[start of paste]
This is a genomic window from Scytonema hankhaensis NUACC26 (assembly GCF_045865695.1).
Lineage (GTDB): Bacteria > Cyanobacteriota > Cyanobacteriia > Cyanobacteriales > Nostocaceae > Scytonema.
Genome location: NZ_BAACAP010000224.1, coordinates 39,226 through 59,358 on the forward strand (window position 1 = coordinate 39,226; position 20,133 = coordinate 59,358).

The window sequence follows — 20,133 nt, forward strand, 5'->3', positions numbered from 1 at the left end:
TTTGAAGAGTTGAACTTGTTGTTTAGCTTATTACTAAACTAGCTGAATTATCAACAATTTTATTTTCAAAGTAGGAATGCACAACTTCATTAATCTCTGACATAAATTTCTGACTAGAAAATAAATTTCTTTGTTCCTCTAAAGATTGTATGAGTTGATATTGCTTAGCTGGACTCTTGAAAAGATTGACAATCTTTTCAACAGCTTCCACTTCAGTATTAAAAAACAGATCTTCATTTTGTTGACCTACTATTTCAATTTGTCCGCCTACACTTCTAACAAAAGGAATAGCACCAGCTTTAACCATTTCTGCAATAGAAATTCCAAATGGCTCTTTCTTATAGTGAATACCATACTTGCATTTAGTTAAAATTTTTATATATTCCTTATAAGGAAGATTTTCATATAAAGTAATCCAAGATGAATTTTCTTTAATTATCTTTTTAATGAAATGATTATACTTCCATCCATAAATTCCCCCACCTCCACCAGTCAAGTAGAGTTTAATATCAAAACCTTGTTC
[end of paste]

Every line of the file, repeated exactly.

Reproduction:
This is a genomic window from Scytonema hankhaensis NUACC26 (assembly GCF_045865695.1).
Lineage (GTDB): Bacteria > Cyanobacteriota > Cyanobacteriia > Cyanobacteriales > Nostocaceae > Scytonema.
Genome location: NZ_BAACAP010000224.1, coordinates 39,226 through 59,358 on the forward strand (window position 1 = coordinate 39,226; position 20,133 = coordinate 59,358).

The window sequence follows — 20,133 nt, forward strand, 5'->3', positions numbered from 1 at the left end:
TTTGAAGAGTTGAACTTGTTGTTTAGCTTATTACTAAACTAGCTGAATTATCAACAATTTTATTTTCAAAGTAGGAATGCACAACTTCATTAATCTCTGACATAAATTTCTGACTAGAAAATAAATTTCTTTGTTCCTCTAAAGATTGTATGAGTTGATATTGCTTAGCTGGACTCTTGAAAAGATTGACAATCTTTTCAACAGCTTCCACTTCAGTATTAAAAAACAGATCTTCATTTTGTTGACCTACTATTTCAATTTGTCCGCCTACACTTCTAACAAAAGGAATAGCACCAGCTTTAACCATTTCTGCAATAGAAATTCCAAATGGCTCTTTCTTATAGTGAATACCATACTTGCATTTAGTTAAAATTTTTATATATTCCTTATAAGGAAGATTTTCATATAAAGTAATCCAAGATGAATTTTCTTTAATTATCTTTTTAATGAAATGATTATACTTCCATCCATAAATTCCCCCACCTCCACCAGTCAAGTAGAGTTTAATATCAAAACCTTGTTC